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A Dog-Meet-Dog World for These Party Animals


WASHINGTON — He acted like he had all the right moves and the looks to boot: a shiny brown-and-white fur coat, cool shades and a crisp white T-shirt that showed off his lean pecs.

But Dick, a 2-year-old Jack Russell terrier, was all dressed up with no one to play with. There he sat at Doggie Happy Hour at a suburban Alexandria, Va., hotel this week, looking for another terrier to get to know.

Dick's chaperon and owner, Andy Messing, bemoaned his friend's bad luck.

"He thinks he's Elvis reincarnated, but I can't seem to get this little fella a date," said Messing, 55, who would like a suitable companion for Dick. "But my God, if we can't find a mate here, where else is he going to go?"

It may have been a slow night for Dick, who seemed content to be fawned over by females of the human persuasion, but for the other 50 or so canines that cruised the Doggie Happy Hour at the Old Town Holiday Inn this week, it was a frolic.

As they do every Tuesday and Thursday evening in the hotel courtyard, the dogs sipped on water served up cold and munched on dog biscuits laid out crunchy and generally got tangled up in their leashes, while their owners threw back beers and all-you-can-eat-shrimp orders.

"She can't keep from drooling, she's so excited," Diane Farrell, 41, said of her black mutt, Noel.

Hotel management started the pooch party four years ago when they noticed that some of their patrons brought dogs to the restaurant and bar but reluctantly had to leave them outside. Now, Dobermans, Labradors and a slew of mutts come from as far as Richmond, Va., and Calvert County, Md., to join in the fun.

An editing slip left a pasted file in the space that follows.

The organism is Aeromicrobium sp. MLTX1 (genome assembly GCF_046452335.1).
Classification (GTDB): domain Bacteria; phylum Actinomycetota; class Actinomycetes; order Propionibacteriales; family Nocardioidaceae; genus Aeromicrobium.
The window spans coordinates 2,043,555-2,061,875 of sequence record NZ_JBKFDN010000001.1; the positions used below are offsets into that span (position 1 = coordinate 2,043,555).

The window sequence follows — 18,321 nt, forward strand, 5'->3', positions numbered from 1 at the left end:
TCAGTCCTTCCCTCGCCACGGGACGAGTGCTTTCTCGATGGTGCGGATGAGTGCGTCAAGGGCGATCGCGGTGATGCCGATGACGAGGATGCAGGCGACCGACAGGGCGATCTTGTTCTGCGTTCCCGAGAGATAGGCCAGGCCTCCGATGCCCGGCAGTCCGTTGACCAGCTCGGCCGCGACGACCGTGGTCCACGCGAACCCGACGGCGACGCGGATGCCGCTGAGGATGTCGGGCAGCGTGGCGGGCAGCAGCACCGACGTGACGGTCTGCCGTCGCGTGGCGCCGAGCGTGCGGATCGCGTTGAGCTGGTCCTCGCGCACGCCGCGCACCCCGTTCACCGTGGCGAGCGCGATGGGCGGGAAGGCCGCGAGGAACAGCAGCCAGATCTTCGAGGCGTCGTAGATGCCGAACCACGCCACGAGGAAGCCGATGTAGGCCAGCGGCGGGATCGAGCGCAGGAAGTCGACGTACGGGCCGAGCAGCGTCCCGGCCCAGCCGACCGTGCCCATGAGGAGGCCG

"Where else can both dogs and people have a good drink and laugh together?" said Sandra Tellingsworth, 39, who, with her brown-and-white beagle Smokey, has been a regular for a year. "It's just one of those novel things you've got to love about living in a city of dog lovers."

It's not surprising that a hotel started a happy hour for dogs in Alexandria. With 18 dog runs, stores that specialize in gourmet canine treats, and dog biscuits served up like lollipops at shops, this city of nearly 130,000 just across the Potomac from Washington has long given canines most-favored-pet status.

For the Holiday Inn, the canine party also has been a nice side business. It's taken on a life of its own with Doggie Happy Hour shirts, hats and water bowls, and a Web site:

Every Halloween, there's a doggie costume party at which mutts have been known to appear as Superdog (with cape), Huladog (Shar-Pei with grass skirt) and Sherlock Holmes. (Alas, the Great Dane in question carried no pipe.)

"It's become a significant cash dog for us," said Tim Ruth, the hotel's food and beverage director. "We try not to talk in terms of cows on Tuesdays and Thursdays. Only dogs."

Doggie Happy Hour draws as many dog jokes as dogs, especially from Holiday Inn guests who often drop by and stare in amazement.

"This is a doggone shame," said Justin Greer, a business executive from Tucson, who has a 4-year-old bulldog. "If I had known, I would have brought Tobias."

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